The first film from the Japan-based theater group called Europe Kikaku, Two Minutes stars all newcomers from that troupe, and it's got that jolt of in-person stage-craft about it -- the "Let's put on a show!" vibes are strong with this one. What begins with a small story of a sometime musician and full-time cafe owner Kato (Kazunari Tosa) who suddenly finds his future self talking to him from his TV screen keeps expanding itself from its center -- more characters get pulled in, the time-loops start piling up, and by the time two screens are being turned towards each other creating a feedback loop between the past and the present it's best just to sit back and enjoy the goofiness as it gets tossed your way.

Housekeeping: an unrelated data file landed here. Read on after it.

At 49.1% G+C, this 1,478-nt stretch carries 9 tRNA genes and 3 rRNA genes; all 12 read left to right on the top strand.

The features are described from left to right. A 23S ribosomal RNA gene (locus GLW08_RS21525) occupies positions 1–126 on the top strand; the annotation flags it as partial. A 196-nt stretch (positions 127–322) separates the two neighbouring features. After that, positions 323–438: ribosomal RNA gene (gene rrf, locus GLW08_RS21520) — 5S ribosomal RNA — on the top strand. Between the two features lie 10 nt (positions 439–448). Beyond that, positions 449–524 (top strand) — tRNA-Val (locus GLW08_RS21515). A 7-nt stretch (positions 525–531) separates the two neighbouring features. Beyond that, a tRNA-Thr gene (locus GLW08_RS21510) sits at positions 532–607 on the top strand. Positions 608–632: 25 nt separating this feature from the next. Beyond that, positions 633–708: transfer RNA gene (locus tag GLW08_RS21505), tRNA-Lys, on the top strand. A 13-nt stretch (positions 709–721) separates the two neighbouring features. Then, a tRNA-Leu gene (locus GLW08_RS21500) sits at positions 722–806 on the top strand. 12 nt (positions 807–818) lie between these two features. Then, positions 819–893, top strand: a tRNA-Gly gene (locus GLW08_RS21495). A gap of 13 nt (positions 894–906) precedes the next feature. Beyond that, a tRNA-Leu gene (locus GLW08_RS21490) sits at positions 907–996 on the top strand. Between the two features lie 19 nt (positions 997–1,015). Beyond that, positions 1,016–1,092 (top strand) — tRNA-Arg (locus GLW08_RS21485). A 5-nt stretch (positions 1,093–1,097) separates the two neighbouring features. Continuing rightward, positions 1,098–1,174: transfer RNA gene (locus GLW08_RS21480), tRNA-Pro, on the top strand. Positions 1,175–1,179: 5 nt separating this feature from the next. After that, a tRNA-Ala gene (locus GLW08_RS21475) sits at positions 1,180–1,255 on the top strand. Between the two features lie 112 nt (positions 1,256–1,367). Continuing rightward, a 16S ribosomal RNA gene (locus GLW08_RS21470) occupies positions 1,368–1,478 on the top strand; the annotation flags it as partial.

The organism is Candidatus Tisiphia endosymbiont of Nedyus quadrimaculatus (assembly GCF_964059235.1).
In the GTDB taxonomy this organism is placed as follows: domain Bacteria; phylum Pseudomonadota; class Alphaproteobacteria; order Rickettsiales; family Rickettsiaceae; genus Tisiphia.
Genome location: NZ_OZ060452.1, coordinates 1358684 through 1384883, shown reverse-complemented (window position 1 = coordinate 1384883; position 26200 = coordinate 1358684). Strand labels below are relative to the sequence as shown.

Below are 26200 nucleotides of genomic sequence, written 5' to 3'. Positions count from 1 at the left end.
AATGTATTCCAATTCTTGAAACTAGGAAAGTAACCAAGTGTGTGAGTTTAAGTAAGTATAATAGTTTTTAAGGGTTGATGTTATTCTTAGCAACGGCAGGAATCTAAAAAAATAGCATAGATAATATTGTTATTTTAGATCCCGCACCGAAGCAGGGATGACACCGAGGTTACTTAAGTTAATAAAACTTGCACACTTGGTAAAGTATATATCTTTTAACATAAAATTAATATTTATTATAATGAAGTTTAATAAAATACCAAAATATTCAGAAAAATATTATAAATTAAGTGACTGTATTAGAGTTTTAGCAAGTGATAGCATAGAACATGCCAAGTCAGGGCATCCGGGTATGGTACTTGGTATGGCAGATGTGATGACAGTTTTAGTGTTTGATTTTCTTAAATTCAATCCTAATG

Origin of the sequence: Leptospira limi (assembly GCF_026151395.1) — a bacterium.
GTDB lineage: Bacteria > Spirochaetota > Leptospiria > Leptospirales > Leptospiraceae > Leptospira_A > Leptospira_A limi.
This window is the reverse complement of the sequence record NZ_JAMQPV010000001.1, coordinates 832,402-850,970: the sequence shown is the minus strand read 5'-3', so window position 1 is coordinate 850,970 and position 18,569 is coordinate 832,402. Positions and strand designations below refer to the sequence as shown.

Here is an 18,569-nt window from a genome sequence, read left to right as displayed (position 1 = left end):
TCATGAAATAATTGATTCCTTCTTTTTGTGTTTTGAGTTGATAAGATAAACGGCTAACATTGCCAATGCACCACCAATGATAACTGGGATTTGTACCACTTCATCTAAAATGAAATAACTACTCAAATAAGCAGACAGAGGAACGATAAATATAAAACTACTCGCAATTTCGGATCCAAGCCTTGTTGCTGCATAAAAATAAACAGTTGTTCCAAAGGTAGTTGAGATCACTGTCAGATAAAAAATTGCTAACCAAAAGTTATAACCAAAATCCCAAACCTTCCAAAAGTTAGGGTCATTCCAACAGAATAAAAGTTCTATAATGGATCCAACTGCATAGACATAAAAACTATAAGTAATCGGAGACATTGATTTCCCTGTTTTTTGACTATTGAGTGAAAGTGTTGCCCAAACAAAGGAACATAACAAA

Filled with charming small sketches of colorful folks and low-stakes inter-personal dramas -- will Katu get a date with the girl who works next door? Will somebody win a zebra-striped pill-bug toy from a vending machine? (And lemme tell you what, I want one of those pillbug toys!) -- that slowly ratchet up the drama as time itself spins off its axis, Beyond the Infinite Two Minutes is in actuality exactly seventy minutes of self-contained super-fun. Filmed a la Hitchcock's Rope, with the entertaining fakery of a single shot plain in its "oh here the camera goes into somebody's backside" gimmick, this flick's pure fun, an hour and ten straight of sit back and just enjoy.